There are many organizations offering PCQI training throughout the country and this will grow over time. If you are considering attending training, make sure it is for the Animal Food Industry and that it is certified by FSPCA. Not all training is certified.
As of July 2017, we are starting to see opportunities to take this training virtually via your computer. I have taught a class virtually and I do not recommend it for the following reasons:
- Distractions associated with not leaving your work environment Unless you can go to a place outside the mill this is difficult to overcome.
- Due to the interactive nature of the labs, virtual environment makes this difficult to accomplish.
- Ability to network with others in the industry and share concerns and ideas is diminished.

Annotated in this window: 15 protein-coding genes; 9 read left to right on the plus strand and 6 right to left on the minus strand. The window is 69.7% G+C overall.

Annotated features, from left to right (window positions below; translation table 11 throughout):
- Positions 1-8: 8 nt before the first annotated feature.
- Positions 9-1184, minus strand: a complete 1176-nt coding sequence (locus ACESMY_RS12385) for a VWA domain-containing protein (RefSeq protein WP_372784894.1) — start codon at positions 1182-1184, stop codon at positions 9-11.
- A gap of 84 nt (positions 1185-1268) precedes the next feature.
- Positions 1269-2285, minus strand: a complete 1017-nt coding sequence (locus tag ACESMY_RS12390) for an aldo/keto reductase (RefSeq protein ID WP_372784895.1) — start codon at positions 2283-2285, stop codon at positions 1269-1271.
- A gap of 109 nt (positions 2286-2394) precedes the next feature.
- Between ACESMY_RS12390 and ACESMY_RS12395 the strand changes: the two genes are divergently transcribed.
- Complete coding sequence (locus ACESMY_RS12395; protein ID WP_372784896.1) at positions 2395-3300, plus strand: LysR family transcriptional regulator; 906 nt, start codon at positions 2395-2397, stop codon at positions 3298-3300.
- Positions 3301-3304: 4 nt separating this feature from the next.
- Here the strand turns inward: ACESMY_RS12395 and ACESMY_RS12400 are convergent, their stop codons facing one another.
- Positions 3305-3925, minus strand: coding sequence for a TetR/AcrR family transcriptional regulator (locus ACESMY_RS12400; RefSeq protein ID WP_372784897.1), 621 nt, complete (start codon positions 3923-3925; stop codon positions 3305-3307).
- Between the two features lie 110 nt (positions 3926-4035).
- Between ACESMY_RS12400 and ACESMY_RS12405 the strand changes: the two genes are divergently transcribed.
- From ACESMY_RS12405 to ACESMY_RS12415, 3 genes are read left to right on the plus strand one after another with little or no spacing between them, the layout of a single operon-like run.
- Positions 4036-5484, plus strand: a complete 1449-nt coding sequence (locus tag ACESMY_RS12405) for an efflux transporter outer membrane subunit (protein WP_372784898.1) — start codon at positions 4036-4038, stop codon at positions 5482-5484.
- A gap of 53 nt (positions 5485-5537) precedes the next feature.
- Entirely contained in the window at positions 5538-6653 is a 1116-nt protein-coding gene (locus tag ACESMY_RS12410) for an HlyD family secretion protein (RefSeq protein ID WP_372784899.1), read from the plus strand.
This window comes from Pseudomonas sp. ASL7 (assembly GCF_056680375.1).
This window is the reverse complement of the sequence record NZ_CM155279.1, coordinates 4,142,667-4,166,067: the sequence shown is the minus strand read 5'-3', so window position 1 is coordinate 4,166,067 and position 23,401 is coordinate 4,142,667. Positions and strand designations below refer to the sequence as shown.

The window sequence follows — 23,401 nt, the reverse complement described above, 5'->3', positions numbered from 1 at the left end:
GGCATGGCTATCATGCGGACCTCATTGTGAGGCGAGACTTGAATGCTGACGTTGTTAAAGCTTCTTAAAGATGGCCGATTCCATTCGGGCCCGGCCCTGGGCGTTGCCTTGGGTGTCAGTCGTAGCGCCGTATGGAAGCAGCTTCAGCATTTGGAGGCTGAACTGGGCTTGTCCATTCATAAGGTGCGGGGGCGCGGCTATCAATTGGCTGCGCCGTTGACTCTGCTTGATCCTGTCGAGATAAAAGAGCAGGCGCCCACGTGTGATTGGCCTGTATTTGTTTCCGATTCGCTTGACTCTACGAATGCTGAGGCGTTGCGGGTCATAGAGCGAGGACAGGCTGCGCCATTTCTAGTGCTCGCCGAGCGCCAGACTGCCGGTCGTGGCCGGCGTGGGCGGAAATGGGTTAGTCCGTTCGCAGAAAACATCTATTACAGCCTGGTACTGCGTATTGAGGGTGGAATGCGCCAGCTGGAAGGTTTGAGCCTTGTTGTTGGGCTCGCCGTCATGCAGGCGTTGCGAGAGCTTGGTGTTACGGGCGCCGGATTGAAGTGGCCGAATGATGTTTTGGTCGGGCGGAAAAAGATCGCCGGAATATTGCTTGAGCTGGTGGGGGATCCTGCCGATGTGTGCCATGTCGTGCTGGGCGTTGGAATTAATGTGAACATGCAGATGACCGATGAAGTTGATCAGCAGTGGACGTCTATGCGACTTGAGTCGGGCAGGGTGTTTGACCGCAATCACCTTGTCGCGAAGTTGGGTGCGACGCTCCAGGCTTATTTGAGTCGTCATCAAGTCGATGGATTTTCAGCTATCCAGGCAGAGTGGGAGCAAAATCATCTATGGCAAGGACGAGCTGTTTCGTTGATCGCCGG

Unless you have extensive HACCP background or a third party certification at your facility I do not recommend this method of delivery.
Animal Food Rule 21 CFR 507
The sub parts of this rule that you need to comply with are based on the activities you perform in your business:
- Manufacturing – if you are manufacturing feed or feed ingredients you must be in full compliance with FSMA. In reality, if you manufacture, you are probably also processing raw materials and you certainly package them either in bag or bulk for sale.
- Processing – There may be some facilities who do not manufacture finished feed or feed ingredients but process raw ingredients such as drying, cracking or grinding corn or crimping oats. These activities also require full compliance with FSMA.
- Packing – If a facility only buys bulk feed or ingredients and packages it for further distribution, this activity also requires full compliance with FSMA.